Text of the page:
One common view expressed was that development on the island had been too fast and too uncoordinated.  This view suggests that the development had not been in accord with the doctrine of Tri Hita Karana. This isaSanskrit, term meaning that the basis of human welfare and security comes only through humans having harmonious relationships with God, with fellow human beings and with the environment.

Again in Darling’s film the temple priest Mangku Sekenan, is very clear about this when he says:

“I think we were at fault in not having taken enough care of the natural environment, which is an insult to the gods.  The gods are angry.  They are no longer protecting us so we are more vulnerable to our enemies.” [xxv]

Another Balinese psychiatrist, Dr Luh Ketut Suryani, who was most active in grief counselling after the bombing was reported as welcoming the subsequent decline in mass tourism and its destructive foreign influences, including prostitution, pedophilia, drugs and gambling, as a chance for Bali to correct its direction.[xxvi]

Shortly after the bombing, on 26 October, 2002, a representative of Parum Samigita Kuta representing the banjar, village councils, of Kuta, Legian and Seminyak, made the following comments to a news conference.

“Please, we beg you, talk only of the good which can come of this. Talk of how we can reconcile our ‘apparent’ differences. Talk of how we can bring empathy and love into everybody’s lives.

The overwhelming scenes of love and compassion at Sanglah Hospital show us the way forward into the future. If we hate our brothers and sisters we are lost in Kali Yuga.”[xxvii]

In Balinese understanding The term kali yuga, refers to the Hindu notion of the present times. Also known as the “age of iron”; or an age of materialism and ignorance.  It is believed that at the end of the Kali Yuga, this world will be destroyed and cleansed, with a new era of peace and enlightenment beginning.

These sentiments are, this notion of valuing the good, emphasising love and compassion are consistent with the Balinese world view of seeking to balance out evil deeds with those inspired by love, overcoming adharma[xxviii] with dharma[xxix].

It is significant that there was no retribution exacted on Bali’s minority Muslim community.  This is not to say that it remained outside the realms of possibility but that highesdt Ba;linese ethics prevailed.

Russell Darnley OAM

[i] http://www1.worldbank.org/devoutreach/fall01/special.asp

[ii] From Demaria, A Arroyo links terrorism to poverty  –


October 29, 2001 Posted: 10:44 AM EST (1544 GMT)

[iii] ibid

[iv] 9/11 Commission Report Recommendations. E. Anthony Wayne, Assistant Secretary for Economic and Business AffairsTestimony before the House International Relations Committee Washington, DC August 19, 2004


[v] Mallaby, S Poverty causes terror? Either way, aid works The International Herald Tribune. Tuesday, May 21, 2002 http://www.iht.com/articles/58280.html

[vi] Pape, R. Dying to Win: The Strategic Logic of Suicide Torrorism.Scribe Publications Pty Ltd. Carlton North, VIC. 2005. ppx.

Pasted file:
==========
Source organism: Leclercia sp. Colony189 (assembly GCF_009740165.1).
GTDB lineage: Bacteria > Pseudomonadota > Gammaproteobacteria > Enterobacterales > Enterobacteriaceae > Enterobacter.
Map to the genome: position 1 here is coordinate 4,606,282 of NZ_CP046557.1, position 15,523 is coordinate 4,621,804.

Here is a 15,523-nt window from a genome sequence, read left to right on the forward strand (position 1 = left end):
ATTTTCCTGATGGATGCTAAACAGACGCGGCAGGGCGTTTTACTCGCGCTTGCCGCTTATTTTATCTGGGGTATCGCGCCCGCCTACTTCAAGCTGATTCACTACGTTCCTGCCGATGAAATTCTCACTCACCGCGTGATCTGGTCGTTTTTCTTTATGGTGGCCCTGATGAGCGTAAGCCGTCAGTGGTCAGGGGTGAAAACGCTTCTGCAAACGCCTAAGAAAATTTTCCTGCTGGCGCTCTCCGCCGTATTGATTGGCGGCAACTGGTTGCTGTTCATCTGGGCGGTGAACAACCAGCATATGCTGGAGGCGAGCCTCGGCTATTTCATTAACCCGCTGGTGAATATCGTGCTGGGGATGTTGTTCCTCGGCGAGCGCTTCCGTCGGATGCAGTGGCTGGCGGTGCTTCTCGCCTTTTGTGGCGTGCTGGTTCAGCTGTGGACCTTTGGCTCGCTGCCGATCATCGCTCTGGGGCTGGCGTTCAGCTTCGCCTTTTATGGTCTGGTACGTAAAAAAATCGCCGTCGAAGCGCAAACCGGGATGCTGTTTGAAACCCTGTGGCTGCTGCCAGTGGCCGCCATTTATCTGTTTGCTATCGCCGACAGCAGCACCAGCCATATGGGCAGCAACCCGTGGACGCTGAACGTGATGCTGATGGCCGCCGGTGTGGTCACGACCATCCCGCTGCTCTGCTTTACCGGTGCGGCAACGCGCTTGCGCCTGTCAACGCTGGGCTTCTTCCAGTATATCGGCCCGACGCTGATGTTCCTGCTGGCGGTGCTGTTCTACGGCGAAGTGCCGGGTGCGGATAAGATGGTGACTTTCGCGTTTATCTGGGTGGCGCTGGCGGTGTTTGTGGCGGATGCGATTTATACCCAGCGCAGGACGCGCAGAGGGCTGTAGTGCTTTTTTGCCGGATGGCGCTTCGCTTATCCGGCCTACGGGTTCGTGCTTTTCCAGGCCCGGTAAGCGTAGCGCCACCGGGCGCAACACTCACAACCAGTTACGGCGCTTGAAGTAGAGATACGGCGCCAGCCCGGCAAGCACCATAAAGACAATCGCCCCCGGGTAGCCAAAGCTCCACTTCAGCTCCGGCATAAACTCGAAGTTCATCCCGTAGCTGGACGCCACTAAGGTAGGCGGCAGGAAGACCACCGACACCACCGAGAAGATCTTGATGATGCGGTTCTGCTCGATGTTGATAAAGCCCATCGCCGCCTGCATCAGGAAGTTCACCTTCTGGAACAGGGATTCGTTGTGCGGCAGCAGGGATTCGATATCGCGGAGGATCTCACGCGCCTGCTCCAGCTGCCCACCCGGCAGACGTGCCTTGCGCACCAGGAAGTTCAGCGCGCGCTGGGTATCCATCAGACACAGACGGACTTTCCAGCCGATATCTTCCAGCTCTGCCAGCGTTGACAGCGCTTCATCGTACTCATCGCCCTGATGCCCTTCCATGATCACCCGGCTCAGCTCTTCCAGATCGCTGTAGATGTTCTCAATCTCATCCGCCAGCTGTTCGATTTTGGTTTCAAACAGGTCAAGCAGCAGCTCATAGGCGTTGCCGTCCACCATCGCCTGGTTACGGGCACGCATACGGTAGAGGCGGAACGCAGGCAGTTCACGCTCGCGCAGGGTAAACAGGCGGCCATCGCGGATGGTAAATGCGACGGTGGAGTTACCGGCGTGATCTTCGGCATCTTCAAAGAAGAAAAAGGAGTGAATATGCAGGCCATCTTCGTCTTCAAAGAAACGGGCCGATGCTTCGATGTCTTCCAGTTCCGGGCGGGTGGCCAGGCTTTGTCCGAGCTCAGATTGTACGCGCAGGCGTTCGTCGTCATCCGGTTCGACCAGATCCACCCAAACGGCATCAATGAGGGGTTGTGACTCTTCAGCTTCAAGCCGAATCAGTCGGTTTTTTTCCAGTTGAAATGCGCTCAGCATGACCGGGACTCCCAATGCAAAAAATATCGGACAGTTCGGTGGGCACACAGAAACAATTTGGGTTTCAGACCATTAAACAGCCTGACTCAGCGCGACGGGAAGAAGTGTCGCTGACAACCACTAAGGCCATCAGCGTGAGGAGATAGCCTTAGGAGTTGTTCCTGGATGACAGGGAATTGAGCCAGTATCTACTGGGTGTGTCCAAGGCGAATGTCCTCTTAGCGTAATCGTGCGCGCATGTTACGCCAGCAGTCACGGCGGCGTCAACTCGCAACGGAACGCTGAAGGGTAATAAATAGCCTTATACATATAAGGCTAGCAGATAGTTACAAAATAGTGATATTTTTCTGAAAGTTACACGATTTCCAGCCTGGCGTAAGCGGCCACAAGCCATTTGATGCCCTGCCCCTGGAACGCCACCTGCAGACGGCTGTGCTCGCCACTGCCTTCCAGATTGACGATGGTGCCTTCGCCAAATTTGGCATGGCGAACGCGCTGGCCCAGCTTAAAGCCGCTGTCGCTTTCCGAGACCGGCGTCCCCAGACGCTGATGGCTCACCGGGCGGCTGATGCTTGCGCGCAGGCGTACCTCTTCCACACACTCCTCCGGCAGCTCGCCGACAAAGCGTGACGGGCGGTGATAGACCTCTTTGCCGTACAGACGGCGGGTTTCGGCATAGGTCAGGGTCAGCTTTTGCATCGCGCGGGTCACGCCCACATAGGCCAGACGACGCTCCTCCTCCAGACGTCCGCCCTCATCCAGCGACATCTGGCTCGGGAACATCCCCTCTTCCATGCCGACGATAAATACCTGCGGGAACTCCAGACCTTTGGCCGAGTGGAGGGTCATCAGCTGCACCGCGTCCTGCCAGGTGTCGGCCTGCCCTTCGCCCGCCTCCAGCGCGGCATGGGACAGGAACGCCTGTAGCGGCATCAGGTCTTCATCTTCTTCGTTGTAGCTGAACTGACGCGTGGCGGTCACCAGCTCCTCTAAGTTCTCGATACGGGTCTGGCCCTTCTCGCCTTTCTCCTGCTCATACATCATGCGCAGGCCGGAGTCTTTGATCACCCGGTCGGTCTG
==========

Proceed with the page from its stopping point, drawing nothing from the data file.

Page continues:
[vii] Ibid.

[viii] Both terms Madrassa and Pesantren refer to Islamic schools, usually boarding schools, that have traditionally provided education for the poor.  Within Indonesia these institutions have provided a very valuable service to the rural poor and are not, in general, extremist organizations.

[ix] Risk Management Solutions – the RMSTM U.S.Terrorism Risk Model. http://www.rms.com/publications/terrorism_risk_modeling.pdf

[x] op cit.pp.6

[xi] BBC News Monday, 1 October, 2001 http://news.bbc.co.uk/1/hi/business/1573858.stm

[xii] Source: Bloomberg New Report on statement by World Bank President James Wolfensohn http://www.detnews.com/2001/business/0110/02/c04-308069.htm

[xiii] ibid

[xiv] Bali Beyond the Tragedy – Impact and Challenges for Tourism-led Development in Indonesia. Conflict Prevention and Recovery Programmes, UNDP Indonesia. pp. i


[xv] http://www.budpar.go.id/statistik.html?catid=Visitor+Arrival&idstat=T-1

[xvi] Op cit. The Healing of Bali.

[xvii] Bali Beyond the Tragedy.  Op cit pp. 6. Source: National Socio-Economic Survey (SUSENAS) 2002 and BPS Regional Accounts.

[xviii] op cit pp. ii

[xix] http://www.budpar.go.id/news.html?id_news=0402040001

[xx] Bali Beyond the Tragedy.  Op cit pp. ii

[xxi] Bali Beyond the Tragedy.  Op cit pp. iii

[xxii] Radio National Breakfast. 23/10/2002

[xxiii] The Healing of Bali.  Directed and Produced by John Darling.  50 mins. PG. Distributed by Ronin Films PO Box 1005 Civic Square ACT 2608.  http://www.roninfilms.com.au email: orders@roninfilms.com.au

[xxiv] Op cit. The Healing of Bali.

[xxv] Op cit. The Healing of Bali.

[xxvi] ibid

[xxvii] Now We Move Forward! – Sekarang Kita Maju! Address by Asana Viebeke L. Kuta Desa Adat. Parum Samigita.  In the authors personal collection of documents.  The term kali yuga, refers to the Hindu notion of the present times. Also known as the “age of iron”; or an age of materialism and ignorance.  It is believed that at the end of the Kali Yuga, this world will be destroyed and cleansed, with a new era of peace and enlightenment beginning.

[xxviii] Absence of righteousness and the presence of evil and irreligion

[xxix] righteous, good, positive, holy

Posting this I noticed that at least one link wasn’t loading.  It was written a few years ago so I would expect some links will point to urls that no longer exist.  If you’re having trouble sourcing things, please get in touch with me and I’ll try and up date the link(s).